Slime Mould, Extended Mind and Stigmergy

Those familiar with my work will know that I’ve been banging on about the idea that while mind is not extended in the sense that Adams and Aizawa rightly I think take issue with, i.e. specifying the “mark of the cognitive”, it is extended in the stigmergic sense – and this seems to me what’s being proposed here even though they do not invoke the term stigmergy.

Slime mold uses an externalized spatial “memory” to navigate in complex environments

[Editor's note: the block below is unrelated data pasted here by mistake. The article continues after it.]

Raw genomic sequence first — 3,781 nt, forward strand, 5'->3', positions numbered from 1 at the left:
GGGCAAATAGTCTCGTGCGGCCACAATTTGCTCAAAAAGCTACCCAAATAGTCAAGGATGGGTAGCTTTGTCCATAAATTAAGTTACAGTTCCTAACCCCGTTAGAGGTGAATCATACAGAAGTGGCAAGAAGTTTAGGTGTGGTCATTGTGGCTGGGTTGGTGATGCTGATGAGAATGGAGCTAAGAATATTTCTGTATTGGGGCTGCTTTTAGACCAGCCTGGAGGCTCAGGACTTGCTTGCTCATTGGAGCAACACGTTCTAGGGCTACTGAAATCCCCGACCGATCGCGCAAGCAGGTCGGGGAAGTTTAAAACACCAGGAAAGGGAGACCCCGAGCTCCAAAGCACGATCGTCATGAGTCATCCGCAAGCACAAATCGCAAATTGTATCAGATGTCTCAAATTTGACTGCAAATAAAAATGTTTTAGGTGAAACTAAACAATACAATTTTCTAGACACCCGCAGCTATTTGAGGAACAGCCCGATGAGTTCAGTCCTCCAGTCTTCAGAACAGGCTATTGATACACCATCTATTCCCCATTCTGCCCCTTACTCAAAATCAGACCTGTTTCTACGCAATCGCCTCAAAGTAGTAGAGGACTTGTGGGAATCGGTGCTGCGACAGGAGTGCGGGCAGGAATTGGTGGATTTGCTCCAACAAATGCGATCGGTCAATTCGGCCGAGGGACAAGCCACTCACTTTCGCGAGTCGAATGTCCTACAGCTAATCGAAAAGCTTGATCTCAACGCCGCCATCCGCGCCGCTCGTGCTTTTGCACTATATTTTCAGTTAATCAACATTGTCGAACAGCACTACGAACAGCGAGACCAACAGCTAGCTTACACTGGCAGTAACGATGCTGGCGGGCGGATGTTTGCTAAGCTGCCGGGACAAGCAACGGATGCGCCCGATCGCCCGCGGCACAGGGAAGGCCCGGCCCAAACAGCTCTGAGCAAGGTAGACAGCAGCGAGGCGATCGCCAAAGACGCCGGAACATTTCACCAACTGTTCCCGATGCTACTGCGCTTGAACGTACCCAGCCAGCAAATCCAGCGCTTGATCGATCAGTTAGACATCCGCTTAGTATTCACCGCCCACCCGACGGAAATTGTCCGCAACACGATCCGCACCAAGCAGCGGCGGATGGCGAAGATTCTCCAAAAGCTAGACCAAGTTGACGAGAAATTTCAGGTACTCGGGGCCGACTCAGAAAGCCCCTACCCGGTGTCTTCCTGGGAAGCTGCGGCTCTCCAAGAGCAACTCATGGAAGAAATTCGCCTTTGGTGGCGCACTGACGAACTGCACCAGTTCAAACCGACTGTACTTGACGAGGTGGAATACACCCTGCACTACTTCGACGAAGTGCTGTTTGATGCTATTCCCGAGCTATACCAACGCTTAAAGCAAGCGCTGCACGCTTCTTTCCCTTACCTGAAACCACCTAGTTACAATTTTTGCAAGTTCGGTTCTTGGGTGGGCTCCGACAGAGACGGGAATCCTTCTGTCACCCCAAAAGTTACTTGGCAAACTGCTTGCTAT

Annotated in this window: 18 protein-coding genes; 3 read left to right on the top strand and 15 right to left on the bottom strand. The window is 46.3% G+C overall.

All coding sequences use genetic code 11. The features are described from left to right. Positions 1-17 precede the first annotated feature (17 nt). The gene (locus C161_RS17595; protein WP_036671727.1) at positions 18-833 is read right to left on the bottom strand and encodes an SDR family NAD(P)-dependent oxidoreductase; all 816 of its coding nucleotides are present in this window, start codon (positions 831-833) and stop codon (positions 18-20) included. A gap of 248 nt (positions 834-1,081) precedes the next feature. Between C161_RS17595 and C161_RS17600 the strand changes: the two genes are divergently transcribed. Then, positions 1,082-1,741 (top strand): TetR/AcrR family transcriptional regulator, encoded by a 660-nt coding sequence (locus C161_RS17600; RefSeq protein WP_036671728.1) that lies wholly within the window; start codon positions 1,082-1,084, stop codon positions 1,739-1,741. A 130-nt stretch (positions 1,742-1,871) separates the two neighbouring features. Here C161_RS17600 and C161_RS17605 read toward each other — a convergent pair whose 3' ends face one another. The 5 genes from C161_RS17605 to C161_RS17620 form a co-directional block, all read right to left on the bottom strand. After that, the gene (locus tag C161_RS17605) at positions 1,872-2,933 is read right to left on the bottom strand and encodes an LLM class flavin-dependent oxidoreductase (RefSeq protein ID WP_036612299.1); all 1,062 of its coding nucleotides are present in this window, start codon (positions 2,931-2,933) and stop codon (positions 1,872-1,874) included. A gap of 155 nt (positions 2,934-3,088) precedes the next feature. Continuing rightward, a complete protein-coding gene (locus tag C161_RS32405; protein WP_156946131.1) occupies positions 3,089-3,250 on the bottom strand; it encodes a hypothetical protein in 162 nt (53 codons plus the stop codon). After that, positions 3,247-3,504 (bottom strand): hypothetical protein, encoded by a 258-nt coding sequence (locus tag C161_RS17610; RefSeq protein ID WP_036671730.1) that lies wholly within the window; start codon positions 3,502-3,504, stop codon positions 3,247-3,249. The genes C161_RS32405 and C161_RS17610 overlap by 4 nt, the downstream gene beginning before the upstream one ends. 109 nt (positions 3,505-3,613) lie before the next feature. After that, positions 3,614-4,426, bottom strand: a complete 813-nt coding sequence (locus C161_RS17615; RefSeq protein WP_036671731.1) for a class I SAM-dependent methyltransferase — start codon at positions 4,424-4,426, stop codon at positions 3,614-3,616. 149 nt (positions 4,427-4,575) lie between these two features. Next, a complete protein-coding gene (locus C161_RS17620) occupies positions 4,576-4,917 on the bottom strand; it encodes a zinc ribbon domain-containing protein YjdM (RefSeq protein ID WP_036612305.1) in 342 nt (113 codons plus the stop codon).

Spatial memory enhances an organism’s navigational ability. Memory typically resides within the brain, but what if an organism has no brain? We show that the brainless slime mold Physarum polycephalum constructs a form of spatial memory by avoiding areas it has previously explored. This mechanism allows the slime mold to solve the U-shaped trap problem—a classic test of autonomous navigational ability commonly used in robotics—requiring the slime mold to reach a chemoattractive goal behind a U-shaped barrier. Drawn into the trap, the organism must rely on other methods than gradient-following to escape and reach the goal. Our data show that spatial memory enhances the organism’s ability to navigate in complex environments. We provide a unique demonstration of a spatial memory system in a nonneuronal organism, supporting the theory that an externalized spatial memory may be the functional precursor to the internal memory of higher organisms.